A Vim errorformat for `firebase deploy`

Posted by Fulvio Casali at Jun 03, 2020 07:55 AM |
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Vim has a very useful feature called Quickfix. By way of a very cursory introduction, Quickfix is a specialized window that collects and parses the output from a command that you run. Every line in Quickfix acts as a hyperlink to a particular line and column of a given file. What makes this so useful is that you can use it with any conceivable command that potentially produces many "hits" and Quickfix lets you jump from one "hit" to the next and back at will.

A few examples:

  • grep - when you are looking for all occurrences of a particular string or regex over an entire codebase
  • Compilation - when you are building code and want a clean, uncluttered list of all the errors
  • Testing - when you run a test suite and want to see any test failures that occurred
  • Linting - similar to compilation, but this is such a frequent use case that I wanted to mention it on its own.

The Quickfix window gets populated by default when you run :vimgrep, :grep or :make. A lot of vim plugins tie into Quickfix, too. For example, the fugitive.vim plugin adds a :Ggrep command, which is a wrapper for git grep, so you can browse all matches from your current git repository right in the Quickfix window (though that is but a side benefit of all the capabilities this plugin offers).

The :make command is special, though, in that it is completely configurable. If you don’t customize it, :make will look for a Makefile in your working directory and run it just as you would expect. However, you can harness the power of :make by setting two variables: makeprg and errorformat.

The first variable, makeprg, simply tells :make what external program or script to execute, and of course you can configure your command arguments as dynamically as you want. The second variable, errorformat, is where all the parsing magic happens and is the topic of this post.

Out of the box, vim comes with support for a lot of different programming languages, compilers and frameworks, and if you start tapping into the plugin ecosystem you can build, compile, test or lint to your heart’s content and never even know about makeprg and errorformat. At least, that’s how it was for me over several years. Then, I finally hit a point where I got curious about how to bend the Quickfix window to my will.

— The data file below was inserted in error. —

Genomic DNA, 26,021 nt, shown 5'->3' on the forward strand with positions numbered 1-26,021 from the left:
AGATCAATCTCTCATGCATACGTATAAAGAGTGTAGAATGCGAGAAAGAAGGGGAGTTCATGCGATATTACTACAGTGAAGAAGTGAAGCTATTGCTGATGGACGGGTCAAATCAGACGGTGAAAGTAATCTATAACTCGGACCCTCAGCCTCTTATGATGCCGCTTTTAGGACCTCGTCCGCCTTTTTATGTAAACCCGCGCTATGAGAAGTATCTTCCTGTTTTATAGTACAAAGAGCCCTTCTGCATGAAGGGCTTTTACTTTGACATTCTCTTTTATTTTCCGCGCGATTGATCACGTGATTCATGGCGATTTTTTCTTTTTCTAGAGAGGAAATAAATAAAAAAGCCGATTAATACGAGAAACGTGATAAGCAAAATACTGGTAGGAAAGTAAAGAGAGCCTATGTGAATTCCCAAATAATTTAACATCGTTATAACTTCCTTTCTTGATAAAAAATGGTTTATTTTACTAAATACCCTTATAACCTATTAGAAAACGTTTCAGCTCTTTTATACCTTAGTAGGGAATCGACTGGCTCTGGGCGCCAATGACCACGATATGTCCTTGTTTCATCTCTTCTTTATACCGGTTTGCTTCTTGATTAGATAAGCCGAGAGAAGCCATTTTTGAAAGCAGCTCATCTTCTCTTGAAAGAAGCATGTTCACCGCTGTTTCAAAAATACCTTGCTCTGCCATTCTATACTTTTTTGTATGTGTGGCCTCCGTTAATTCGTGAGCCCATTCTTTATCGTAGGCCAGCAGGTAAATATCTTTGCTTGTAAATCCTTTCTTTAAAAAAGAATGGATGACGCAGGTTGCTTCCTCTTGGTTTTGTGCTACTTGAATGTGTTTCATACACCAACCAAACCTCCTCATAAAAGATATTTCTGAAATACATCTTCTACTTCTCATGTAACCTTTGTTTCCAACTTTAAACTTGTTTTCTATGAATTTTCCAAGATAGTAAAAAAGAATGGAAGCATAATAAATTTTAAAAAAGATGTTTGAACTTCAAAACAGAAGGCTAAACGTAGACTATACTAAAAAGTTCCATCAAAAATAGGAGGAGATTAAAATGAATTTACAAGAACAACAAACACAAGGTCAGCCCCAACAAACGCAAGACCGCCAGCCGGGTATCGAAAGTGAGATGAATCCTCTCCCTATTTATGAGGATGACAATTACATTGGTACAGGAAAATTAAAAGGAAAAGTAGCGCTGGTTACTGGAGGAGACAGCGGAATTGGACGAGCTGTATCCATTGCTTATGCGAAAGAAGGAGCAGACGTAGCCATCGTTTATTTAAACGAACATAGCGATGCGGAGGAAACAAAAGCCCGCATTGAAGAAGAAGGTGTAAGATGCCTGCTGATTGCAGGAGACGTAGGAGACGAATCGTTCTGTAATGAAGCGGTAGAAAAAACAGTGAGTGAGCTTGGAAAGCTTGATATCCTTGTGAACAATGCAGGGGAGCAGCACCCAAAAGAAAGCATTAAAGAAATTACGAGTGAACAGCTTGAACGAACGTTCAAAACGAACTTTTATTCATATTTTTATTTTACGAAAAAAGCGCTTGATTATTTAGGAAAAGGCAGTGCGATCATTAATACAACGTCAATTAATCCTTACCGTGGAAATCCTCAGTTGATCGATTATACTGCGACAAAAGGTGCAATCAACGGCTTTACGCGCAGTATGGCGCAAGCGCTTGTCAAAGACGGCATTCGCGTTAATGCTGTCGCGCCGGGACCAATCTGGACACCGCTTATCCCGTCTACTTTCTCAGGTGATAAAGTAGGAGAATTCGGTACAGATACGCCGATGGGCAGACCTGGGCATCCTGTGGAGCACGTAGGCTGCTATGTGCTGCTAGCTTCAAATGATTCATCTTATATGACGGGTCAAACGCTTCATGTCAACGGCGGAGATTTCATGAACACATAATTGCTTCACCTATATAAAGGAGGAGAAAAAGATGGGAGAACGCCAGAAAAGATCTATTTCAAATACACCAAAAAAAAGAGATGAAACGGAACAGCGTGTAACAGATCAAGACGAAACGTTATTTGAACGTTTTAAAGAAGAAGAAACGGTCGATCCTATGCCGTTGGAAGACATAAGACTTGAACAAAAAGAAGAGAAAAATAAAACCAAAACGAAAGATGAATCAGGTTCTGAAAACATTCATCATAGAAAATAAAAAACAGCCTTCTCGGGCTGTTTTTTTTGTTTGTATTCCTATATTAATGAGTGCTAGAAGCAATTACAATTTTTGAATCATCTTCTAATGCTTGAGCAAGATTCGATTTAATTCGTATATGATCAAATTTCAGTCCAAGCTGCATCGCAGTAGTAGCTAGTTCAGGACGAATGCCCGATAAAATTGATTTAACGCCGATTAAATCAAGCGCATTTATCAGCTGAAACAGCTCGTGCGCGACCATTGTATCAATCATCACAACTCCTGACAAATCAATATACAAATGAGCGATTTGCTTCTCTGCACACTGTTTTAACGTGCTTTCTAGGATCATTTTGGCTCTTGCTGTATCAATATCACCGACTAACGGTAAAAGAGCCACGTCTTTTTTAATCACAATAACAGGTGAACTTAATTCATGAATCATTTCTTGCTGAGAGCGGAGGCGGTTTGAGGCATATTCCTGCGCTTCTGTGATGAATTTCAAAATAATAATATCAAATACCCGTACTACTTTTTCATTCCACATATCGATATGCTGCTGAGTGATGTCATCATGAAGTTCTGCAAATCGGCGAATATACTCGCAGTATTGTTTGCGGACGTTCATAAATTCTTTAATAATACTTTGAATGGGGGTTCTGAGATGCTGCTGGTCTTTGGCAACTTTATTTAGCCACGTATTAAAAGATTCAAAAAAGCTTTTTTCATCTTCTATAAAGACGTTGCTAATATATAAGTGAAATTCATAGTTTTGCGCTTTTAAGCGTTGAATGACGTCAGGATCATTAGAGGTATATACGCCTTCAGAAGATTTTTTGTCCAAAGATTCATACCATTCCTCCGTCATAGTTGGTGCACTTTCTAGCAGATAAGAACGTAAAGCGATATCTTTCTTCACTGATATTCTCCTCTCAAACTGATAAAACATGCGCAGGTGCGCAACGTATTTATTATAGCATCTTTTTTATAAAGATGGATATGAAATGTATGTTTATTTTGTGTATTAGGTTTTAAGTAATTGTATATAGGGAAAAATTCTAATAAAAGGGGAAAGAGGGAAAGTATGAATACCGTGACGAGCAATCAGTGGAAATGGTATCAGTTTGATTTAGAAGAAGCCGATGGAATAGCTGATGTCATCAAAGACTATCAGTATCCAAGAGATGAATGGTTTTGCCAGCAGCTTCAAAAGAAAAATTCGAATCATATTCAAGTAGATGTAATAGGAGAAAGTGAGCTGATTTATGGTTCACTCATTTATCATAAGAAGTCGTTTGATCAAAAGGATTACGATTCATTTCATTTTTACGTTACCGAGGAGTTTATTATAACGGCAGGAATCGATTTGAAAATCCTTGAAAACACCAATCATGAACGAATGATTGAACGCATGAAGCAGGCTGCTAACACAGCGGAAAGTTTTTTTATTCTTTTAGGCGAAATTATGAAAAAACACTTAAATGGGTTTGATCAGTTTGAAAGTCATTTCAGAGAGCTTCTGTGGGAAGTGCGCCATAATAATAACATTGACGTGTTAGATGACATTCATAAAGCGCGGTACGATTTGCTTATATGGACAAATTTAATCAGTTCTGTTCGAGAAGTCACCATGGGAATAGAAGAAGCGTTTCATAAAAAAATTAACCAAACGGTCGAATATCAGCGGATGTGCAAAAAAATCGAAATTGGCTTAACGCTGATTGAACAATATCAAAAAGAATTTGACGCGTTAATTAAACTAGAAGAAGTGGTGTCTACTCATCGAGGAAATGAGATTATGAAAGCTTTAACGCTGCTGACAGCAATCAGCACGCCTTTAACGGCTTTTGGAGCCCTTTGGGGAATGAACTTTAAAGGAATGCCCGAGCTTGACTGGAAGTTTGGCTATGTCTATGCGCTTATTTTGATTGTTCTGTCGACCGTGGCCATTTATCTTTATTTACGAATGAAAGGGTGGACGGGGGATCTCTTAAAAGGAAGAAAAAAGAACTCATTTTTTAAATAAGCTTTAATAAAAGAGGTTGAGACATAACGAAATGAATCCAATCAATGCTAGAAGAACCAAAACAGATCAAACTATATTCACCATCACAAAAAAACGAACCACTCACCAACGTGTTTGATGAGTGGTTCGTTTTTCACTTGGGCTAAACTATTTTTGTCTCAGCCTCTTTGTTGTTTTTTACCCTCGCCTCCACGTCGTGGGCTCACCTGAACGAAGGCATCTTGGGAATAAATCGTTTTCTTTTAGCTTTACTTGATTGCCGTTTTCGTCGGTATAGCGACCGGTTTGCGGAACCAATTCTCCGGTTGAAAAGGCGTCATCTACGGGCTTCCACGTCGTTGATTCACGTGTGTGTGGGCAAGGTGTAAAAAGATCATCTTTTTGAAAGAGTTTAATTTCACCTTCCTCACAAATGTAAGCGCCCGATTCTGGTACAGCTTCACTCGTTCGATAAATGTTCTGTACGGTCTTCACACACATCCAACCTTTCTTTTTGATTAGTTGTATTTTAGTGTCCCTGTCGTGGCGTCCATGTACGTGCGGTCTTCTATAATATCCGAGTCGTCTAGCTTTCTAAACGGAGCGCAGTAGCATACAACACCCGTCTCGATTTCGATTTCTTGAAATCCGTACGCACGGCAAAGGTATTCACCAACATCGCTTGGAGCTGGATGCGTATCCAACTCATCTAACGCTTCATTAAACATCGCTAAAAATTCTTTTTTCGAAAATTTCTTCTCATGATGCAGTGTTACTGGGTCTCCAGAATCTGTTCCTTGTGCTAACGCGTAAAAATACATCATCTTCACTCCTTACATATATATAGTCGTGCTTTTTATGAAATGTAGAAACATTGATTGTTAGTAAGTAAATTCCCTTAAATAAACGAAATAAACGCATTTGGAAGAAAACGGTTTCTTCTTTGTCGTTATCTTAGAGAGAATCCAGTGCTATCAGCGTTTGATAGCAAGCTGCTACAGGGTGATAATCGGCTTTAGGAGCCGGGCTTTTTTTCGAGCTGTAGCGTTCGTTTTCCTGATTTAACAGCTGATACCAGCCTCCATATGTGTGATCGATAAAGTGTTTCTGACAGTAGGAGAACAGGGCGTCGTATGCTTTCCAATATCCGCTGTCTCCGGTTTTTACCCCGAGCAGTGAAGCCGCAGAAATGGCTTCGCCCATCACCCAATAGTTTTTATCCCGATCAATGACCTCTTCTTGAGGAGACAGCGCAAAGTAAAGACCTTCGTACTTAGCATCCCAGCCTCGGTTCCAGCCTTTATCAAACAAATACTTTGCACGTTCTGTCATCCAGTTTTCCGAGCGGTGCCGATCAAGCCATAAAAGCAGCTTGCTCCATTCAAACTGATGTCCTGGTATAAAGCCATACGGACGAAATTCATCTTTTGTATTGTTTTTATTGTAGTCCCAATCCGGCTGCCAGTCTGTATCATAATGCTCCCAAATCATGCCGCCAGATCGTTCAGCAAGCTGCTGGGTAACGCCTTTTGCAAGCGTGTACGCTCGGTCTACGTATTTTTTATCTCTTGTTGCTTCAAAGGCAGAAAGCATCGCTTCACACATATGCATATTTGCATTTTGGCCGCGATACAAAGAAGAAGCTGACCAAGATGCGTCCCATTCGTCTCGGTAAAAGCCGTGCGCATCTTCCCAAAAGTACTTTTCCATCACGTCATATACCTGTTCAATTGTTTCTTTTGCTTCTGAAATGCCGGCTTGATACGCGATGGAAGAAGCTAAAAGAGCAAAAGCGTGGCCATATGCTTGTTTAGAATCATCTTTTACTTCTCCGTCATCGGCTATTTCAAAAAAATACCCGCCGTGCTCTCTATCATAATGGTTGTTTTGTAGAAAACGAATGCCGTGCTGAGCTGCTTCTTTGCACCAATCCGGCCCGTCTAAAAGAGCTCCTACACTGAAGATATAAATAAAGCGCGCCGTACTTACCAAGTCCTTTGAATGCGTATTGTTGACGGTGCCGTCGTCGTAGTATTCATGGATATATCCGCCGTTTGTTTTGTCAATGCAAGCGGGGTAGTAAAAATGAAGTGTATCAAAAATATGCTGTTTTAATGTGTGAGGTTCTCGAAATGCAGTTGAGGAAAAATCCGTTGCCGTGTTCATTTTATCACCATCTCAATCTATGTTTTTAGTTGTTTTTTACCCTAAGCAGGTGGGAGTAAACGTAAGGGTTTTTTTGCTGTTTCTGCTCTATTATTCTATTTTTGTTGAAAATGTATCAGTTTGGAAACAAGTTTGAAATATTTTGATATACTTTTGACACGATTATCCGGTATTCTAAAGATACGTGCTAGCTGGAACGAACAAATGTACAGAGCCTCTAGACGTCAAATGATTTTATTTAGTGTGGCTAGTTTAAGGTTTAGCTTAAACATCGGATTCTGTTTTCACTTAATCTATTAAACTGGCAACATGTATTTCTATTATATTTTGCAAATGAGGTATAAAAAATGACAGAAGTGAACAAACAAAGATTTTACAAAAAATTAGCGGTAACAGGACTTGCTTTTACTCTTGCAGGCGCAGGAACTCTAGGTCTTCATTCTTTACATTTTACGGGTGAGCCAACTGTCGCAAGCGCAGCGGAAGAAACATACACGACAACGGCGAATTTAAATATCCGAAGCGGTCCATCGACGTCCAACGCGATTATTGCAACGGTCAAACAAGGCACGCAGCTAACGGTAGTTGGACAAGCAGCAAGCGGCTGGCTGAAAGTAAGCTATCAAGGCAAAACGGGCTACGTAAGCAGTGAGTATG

I’ve been writing some code for Google Cloud Platform’s Firebase Functions, and for a while my development cycle looked like this:

  1. Edit my code
  2. firebase deploy
  3. Fix any errors
  4. If there were no errors during deployment, test my code in Firebase
  5. Repeat

I won’t get into how inefficient this cycle is, and what I’ve discovered to make it much tighter, because that would be a whole different story.
But for the sake of this story, suffice to say that steps 1, 2 and 3 were happening in vim. Actually, neovim, so that step 2 would happen in a terminal window right inside nvim itself.
Firebase deploy is the crux of the problem: it takes about 15 seconds to finish if it finds an error, and about 1 minute if it succeeds.

So, in order to automate and make this whole cycle a little more asynchronous, I first used Tim Pope’s vim-dispatch plugin, which introduces an asynchronous variant of :make, invoked with a capital M (:Make). Then, using an autocommand for the BufWritePost event and targeting just the file I was working on, I would start :Make! in the background every time I saved the file. Thus, I could keep working and when firebase deploy was done it would tell me at the bottom of the screen, whether successfully or with an error.

This was a nice step in the right direction, but up to this point I left the errorformat variable completely untouched. Thus, even if an error occurred during deployment, the Quickfix window remained empty and useless. I would still have to look at the output of :Make to see what error firebase deploy had reported and where it was.

I did not really search for a firebase compiler plugin for vim on the net. I figured, the time had come for me to finally learn how errorformat works. I have always had a soft spot for regular expressions, but it turns out that the structure of errorformat goes way beyond simple regexes. So it was still a bit challenging to figure out.

Here is a sample run of firebase deploy. I intentionally introduced a syntax error in my code so I could show you how the error is reported:

> time firebase deploy
⚠  functions: package.json indicates an outdated version of firebase-functions.
Please upgrade using npm install --save [email protected] in your functions directory.

=== Deploying to 'myproj-b00de'...

i  deploying functions
i  functions: ensuring required API cloudfunctions.googleapis.com is enabled...
✔  functions: required API cloudfunctions.googleapis.com is enabled
i  functions: preparing functions directory for uploading...